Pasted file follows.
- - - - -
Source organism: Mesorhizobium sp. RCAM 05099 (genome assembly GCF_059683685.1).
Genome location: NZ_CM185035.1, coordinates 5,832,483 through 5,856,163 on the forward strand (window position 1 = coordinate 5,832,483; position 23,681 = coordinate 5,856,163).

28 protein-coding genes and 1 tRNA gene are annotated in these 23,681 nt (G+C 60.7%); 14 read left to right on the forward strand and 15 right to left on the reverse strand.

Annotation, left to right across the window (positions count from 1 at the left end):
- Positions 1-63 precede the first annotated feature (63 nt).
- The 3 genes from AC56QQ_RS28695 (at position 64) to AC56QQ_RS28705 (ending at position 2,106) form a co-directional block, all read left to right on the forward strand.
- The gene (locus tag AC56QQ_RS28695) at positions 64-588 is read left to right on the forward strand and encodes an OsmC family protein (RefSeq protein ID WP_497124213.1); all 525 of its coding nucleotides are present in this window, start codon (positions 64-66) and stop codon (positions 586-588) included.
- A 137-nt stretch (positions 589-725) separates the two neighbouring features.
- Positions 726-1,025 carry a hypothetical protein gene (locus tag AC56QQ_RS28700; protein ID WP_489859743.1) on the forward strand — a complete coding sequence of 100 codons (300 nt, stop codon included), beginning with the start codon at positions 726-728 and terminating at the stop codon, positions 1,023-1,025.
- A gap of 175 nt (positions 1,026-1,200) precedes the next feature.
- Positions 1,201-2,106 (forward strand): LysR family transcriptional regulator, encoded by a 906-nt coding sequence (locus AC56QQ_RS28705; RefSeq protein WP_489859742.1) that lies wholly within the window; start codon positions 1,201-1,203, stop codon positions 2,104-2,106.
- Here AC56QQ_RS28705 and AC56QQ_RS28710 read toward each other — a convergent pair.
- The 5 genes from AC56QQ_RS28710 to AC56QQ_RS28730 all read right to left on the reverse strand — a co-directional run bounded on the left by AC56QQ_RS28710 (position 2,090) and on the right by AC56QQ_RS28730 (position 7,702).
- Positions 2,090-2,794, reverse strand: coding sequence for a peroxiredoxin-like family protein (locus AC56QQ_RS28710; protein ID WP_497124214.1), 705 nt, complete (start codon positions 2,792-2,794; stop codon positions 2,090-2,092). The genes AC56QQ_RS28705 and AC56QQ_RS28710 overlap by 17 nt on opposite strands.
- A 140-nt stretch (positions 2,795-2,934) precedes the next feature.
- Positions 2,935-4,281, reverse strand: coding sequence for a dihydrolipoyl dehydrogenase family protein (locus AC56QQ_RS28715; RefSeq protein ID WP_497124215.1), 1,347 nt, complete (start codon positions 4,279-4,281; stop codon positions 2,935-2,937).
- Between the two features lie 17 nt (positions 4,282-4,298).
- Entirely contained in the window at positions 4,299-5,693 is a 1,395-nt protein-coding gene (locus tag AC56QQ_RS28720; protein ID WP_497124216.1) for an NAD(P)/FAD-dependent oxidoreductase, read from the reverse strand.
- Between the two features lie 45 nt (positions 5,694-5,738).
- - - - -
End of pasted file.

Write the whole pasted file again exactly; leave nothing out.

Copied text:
Source organism: Mesorhizobium sp. RCAM 05099 (genome assembly GCF_059683685.1).
Genome location: NZ_CM185035.1, coordinates 5,832,483 through 5,856,163 on the forward strand (window position 1 = coordinate 5,832,483; position 23,681 = coordinate 5,856,163).

28 protein-coding genes and 1 tRNA gene are annotated in these 23,681 nt (G+C 60.7%); 14 read left to right on the forward strand and 15 right to left on the reverse strand.

Annotation, left to right across the window (positions count from 1 at the left end):
- Positions 1-63 precede the first annotated feature (63 nt).
- The 3 genes from AC56QQ_RS28695 (at position 64) to AC56QQ_RS28705 (ending at position 2,106) form a co-directional block, all read left to right on the forward strand.
- The gene (locus tag AC56QQ_RS28695) at positions 64-588 is read left to right on the forward strand and encodes an OsmC family protein (RefSeq protein ID WP_497124213.1); all 525 of its coding nucleotides are present in this window, start codon (positions 64-66) and stop codon (positions 586-588) included.
- A 137-nt stretch (positions 589-725) separates the two neighbouring features.
- Positions 726-1,025 carry a hypothetical protein gene (locus tag AC56QQ_RS28700; protein ID WP_489859743.1) on the forward strand — a complete coding sequence of 100 codons (300 nt, stop codon included), beginning with the start codon at positions 726-728 and terminating at the stop codon, positions 1,023-1,025.
- A gap of 175 nt (positions 1,026-1,200) precedes the next feature.
- Positions 1,201-2,106 (forward strand): LysR family transcriptional regulator, encoded by a 906-nt coding sequence (locus AC56QQ_RS28705; RefSeq protein WP_489859742.1) that lies wholly within the window; start codon positions 1,201-1,203, stop codon positions 2,104-2,106.
- Here AC56QQ_RS28705 and AC56QQ_RS28710 read toward each other — a convergent pair.
- The 5 genes from AC56QQ_RS28710 to AC56QQ_RS28730 all read right to left on the reverse strand — a co-directional run bounded on the left by AC56QQ_RS28710 (position 2,090) and on the right by AC56QQ_RS28730 (position 7,702).
- Positions 2,090-2,794, reverse strand: coding sequence for a peroxiredoxin-like family protein (locus AC56QQ_RS28710; protein ID WP_497124214.1), 705 nt, complete (start codon positions 2,792-2,794; stop codon positions 2,090-2,092). The genes AC56QQ_RS28705 and AC56QQ_RS28710 overlap by 17 nt on opposite strands.
- A 140-nt stretch (positions 2,795-2,934) precedes the next feature.
- Positions 2,935-4,281, reverse strand: coding sequence for a dihydrolipoyl dehydrogenase family protein (locus AC56QQ_RS28715; RefSeq protein ID WP_497124215.1), 1,347 nt, complete (start codon positions 4,279-4,281; stop codon positions 2,935-2,937).
- Between the two features lie 17 nt (positions 4,282-4,298).
- Entirely contained in the window at positions 4,299-5,693 is a 1,395-nt protein-coding gene (locus tag AC56QQ_RS28720; protein ID WP_497124216.1) for an NAD(P)/FAD-dependent oxidoreductase, read from the reverse strand.
- Between the two features lie 45 nt (positions 5,694-5,738).